When I wrote my letter, I SO wasn’t expecting the response that it received. For 3 days straight, it was everywhere I looked. Facebook, Twitter and even Pinterest. It was shared so many times that I lost count. It became so much more than it was ever intended to be, as my words had become the voice of many. Truth be told, I had just written it because I was mad. I wasn’t hurt and I wasn’t sad, I was just a “fat girl” who was done.

I received more responses and private messages that I ever even dreamed possible and I thank-you for all of them. Many of them were sent with love and encouragement, and some challenged me and I first want to respond to those ones.

Number One. I’m Fat, and I totally own that. By calling myself that name, I’m in no way demeaning myself, I’m calling it like it is. I’m also a brunette with size 11 feet. Those are facts. “Fat” is just a word. Calling someone fat and lazy, or unloveable because they’re fat, or walking by while making cow noises is a whole different ballgame. There is a HUGE difference.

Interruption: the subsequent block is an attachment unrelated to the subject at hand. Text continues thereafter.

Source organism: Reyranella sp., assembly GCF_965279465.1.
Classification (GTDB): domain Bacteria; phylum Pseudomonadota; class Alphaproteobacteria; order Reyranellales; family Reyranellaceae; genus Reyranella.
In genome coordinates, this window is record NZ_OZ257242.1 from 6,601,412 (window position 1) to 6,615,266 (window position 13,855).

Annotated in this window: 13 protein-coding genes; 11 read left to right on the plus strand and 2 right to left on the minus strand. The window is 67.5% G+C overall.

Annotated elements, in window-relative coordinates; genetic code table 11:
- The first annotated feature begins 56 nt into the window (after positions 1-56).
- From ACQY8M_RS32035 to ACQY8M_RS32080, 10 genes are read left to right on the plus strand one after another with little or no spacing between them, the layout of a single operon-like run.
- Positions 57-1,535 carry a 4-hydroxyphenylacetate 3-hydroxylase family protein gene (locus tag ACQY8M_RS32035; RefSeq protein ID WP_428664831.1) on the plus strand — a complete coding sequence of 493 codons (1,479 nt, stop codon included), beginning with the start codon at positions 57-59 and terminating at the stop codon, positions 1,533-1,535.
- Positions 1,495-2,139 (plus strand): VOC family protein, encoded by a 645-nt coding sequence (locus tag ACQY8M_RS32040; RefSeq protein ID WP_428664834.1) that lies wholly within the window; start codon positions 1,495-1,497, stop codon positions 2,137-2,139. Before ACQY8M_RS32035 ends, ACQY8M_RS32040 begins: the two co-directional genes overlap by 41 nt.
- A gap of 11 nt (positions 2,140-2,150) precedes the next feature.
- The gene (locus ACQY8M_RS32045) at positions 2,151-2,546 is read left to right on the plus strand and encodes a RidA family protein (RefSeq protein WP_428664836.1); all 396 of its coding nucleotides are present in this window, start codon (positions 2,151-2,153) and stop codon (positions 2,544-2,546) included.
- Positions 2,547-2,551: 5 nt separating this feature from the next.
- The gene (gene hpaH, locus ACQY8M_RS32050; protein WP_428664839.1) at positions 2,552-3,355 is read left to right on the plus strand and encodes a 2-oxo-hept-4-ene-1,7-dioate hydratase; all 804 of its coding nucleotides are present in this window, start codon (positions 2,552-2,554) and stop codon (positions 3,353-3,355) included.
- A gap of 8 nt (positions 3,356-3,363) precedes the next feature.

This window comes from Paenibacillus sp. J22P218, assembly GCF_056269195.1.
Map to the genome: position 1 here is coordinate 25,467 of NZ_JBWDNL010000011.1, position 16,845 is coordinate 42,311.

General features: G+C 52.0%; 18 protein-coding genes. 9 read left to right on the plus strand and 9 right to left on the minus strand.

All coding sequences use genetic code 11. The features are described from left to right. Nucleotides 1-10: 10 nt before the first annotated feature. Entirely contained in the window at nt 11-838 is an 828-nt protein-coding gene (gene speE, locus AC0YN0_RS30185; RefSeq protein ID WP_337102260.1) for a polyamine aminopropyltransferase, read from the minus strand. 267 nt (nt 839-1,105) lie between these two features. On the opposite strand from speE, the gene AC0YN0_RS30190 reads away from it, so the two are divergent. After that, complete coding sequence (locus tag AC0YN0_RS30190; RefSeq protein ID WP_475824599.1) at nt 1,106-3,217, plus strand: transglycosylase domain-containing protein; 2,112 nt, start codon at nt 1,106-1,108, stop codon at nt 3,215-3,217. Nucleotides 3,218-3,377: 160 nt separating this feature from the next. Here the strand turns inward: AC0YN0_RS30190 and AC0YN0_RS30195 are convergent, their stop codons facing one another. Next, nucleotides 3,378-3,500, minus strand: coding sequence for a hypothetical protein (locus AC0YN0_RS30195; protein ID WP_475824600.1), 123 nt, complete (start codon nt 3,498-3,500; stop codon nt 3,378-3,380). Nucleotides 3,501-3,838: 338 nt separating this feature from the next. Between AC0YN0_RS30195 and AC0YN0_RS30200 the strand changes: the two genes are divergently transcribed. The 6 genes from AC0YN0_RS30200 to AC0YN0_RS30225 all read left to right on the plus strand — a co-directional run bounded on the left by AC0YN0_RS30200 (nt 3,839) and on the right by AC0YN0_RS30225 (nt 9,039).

Number Two. Yes, I’m on a diet and trying to lose weight. Well, I’m actually not even on a diet, I’m on a journey that involves me taking better care of myself. If I lose weight, awesome. If I don’t, I’m in an amazing place and I’m happy. Me trying to lose weight, in no way, means that I hate myself or am unsatisfied in my life. My letter and my personal journey in no way contradict each other.

Number Three. Yes, name calling hurts. BUT I have MADE THE CHOICE to not let it hurt me. I’m choosing to believe that my outward appearance isn’t who I am. You can also make the same choices that I have. If we give people the power to tear us down, they will. Keep that power for yourself and kick the haters to the curb. Period.

Many of the other comments absolutely broke my heart, as the majority of the people that sent them weren’t ‘feeling” the same confidence and peace that I do. They’re feeling defeat and like they’re “less than” because someone told them so. Strangers and even “friends” are constantly beating each other down with their words. It’s so stinking sad.